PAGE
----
Thursday, 5 October 2017

Subsongs by subsong: Inside

In which I write about the songs on the subsongs album, in order, song by subsong.

I had rejected ‘Inside', and one other song, from my first cut of the album. When I played the Linear Obsessional gig at the ArtsCafé in Manor Park a few weeks before the release of the CD, I had resolved, perhaps perversely, not to play any songs that were on the album, except for those that I had rejected. However one person in particular was so complimentary about this song, and about ‘Subsongs’, ostensibly the album’s then missing title track, that the next day I decided to include both. So my decision not to play songs from the album was undermined after the fact. What’s more I then decided that this song should open the album. I liked the idea of something so slow, and downbeat, employing such an economic use of words, unfolding graduallyoffering such a singular introduction, quite different from what would follow.

I was intending to write something about the idea of the experience of interiority, subjectivity, not a disembodied consciousness, but reflecting on its embodied nature; the brain as an organ, fleshy, bloody, very much a corporeal thing, the locus of the experience of subjectivity, and therefore the experience of the personal and individual consciousness. I imagined this as something like a sense of waking unconsciousness, something like the subjective isolation and suspended animation of being on a long-haul plane flight, with lingering jet lag. In fact the sound at the end of the song is indeed the sound of the low rumble and hiss of the interior of a passenger jet, recorded somewhere over the Himalayas, en route from Australia.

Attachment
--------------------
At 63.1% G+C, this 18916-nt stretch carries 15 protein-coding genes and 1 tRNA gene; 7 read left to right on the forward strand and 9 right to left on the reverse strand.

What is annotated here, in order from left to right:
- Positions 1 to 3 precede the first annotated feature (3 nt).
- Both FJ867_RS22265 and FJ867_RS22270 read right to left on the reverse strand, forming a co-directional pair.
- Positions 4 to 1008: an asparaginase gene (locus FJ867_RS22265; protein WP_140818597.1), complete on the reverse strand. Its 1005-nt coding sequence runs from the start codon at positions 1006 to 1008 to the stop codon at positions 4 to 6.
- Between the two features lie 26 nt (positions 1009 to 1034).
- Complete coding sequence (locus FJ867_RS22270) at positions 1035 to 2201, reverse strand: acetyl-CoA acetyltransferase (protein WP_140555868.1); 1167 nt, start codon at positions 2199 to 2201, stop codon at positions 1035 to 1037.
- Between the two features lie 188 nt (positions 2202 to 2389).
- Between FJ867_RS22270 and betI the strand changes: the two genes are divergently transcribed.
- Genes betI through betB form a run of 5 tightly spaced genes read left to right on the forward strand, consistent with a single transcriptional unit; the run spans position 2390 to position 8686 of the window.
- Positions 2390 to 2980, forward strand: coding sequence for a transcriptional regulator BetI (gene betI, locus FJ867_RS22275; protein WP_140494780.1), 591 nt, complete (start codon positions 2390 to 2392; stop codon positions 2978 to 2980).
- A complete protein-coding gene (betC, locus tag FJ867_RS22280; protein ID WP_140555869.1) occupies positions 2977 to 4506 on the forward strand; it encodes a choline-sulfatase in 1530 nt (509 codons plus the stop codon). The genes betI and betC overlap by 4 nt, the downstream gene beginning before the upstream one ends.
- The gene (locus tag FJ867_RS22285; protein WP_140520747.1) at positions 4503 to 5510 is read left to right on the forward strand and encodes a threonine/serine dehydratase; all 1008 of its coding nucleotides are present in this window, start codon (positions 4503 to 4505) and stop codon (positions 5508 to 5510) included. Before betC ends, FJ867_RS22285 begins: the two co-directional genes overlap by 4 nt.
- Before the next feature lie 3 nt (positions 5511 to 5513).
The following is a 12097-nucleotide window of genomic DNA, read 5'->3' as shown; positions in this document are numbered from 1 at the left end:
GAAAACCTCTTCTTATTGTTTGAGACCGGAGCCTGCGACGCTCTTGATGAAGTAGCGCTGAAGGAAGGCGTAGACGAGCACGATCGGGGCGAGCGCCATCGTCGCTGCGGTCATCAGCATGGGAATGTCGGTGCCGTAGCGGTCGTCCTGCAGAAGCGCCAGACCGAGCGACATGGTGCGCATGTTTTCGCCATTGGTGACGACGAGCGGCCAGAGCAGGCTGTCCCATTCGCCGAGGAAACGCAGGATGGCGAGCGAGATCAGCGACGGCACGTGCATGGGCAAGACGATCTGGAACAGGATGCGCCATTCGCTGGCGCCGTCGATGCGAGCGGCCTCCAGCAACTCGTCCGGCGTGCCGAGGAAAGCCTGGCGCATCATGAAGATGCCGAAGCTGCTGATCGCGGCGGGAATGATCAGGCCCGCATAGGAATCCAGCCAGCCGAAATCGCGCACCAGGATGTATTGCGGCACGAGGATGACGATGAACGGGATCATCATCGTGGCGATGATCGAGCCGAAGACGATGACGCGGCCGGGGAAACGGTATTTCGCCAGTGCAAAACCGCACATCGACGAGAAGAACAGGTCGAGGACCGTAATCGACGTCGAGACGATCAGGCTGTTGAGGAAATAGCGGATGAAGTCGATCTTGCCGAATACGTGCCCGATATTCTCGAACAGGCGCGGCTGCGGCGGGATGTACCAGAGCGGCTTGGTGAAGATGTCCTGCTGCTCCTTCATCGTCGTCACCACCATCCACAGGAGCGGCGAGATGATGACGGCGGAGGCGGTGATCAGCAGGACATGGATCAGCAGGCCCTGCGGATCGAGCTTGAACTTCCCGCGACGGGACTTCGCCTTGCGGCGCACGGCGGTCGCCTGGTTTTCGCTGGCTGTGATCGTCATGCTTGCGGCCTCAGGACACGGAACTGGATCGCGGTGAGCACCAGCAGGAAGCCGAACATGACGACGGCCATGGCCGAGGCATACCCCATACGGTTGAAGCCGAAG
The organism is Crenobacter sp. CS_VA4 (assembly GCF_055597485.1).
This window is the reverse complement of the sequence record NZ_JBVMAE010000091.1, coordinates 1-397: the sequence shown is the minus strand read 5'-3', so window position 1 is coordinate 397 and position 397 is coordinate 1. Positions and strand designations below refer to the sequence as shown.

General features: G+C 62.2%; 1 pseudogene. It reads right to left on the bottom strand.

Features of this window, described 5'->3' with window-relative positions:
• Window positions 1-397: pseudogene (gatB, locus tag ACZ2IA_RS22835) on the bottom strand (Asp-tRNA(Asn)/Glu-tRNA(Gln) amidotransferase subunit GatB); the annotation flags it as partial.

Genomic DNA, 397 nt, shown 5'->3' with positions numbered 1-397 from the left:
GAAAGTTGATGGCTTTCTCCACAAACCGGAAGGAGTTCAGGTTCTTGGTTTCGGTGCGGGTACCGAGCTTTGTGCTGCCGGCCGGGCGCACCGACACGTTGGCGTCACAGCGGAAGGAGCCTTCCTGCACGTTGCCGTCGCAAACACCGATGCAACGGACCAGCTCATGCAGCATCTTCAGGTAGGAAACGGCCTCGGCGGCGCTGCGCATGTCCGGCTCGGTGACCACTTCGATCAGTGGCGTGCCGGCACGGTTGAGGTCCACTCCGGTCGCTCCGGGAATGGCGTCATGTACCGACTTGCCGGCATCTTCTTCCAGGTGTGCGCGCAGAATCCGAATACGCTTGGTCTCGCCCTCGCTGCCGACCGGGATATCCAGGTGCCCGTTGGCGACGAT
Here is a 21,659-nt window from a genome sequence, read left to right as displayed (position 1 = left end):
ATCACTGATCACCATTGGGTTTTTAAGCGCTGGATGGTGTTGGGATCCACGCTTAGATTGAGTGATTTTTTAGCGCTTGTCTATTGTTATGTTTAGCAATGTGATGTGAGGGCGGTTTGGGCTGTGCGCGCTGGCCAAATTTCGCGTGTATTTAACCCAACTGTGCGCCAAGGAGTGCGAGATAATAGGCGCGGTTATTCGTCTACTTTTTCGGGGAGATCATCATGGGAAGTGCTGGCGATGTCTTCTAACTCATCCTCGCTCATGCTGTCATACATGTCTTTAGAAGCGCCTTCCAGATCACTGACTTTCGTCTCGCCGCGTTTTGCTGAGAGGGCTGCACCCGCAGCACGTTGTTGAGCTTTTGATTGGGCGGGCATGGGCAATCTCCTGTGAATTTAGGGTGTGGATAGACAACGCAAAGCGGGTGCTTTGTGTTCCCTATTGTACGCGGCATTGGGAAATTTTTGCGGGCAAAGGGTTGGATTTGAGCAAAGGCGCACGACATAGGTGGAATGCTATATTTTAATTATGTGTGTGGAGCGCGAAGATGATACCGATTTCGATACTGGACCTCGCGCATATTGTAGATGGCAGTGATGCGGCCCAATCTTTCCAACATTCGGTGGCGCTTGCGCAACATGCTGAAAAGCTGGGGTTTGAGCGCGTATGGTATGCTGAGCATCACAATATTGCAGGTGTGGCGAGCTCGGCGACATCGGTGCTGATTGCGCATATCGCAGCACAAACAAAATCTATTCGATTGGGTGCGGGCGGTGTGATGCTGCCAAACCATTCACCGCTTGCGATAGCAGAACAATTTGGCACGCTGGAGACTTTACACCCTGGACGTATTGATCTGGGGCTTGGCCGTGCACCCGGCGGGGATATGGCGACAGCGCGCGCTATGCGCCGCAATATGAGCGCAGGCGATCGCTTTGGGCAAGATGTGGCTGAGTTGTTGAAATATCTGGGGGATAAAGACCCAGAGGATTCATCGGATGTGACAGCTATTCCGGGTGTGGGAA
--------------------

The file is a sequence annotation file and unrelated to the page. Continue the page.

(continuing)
I had recorded the music track as a long looped sequence of dubby reverb and echoey bass, with occasional chiming 12-string guitar diminished chords. The words were not originally intended to be the final lyrics, they were simply a set of keywords used as conceptual place-markers, and my singing them into something of a melody was the first take recording. I did try writing and recording other, more complex, associative, suggestive, poetic lyrics, but kept returning to this original first semi ad-libbed version. I’m not usually given to the ‘first thought, best thought’ school of thought, but in this case the simple keywords seemed to be all that was necessary, and now I cannot think of the song taking any other form.

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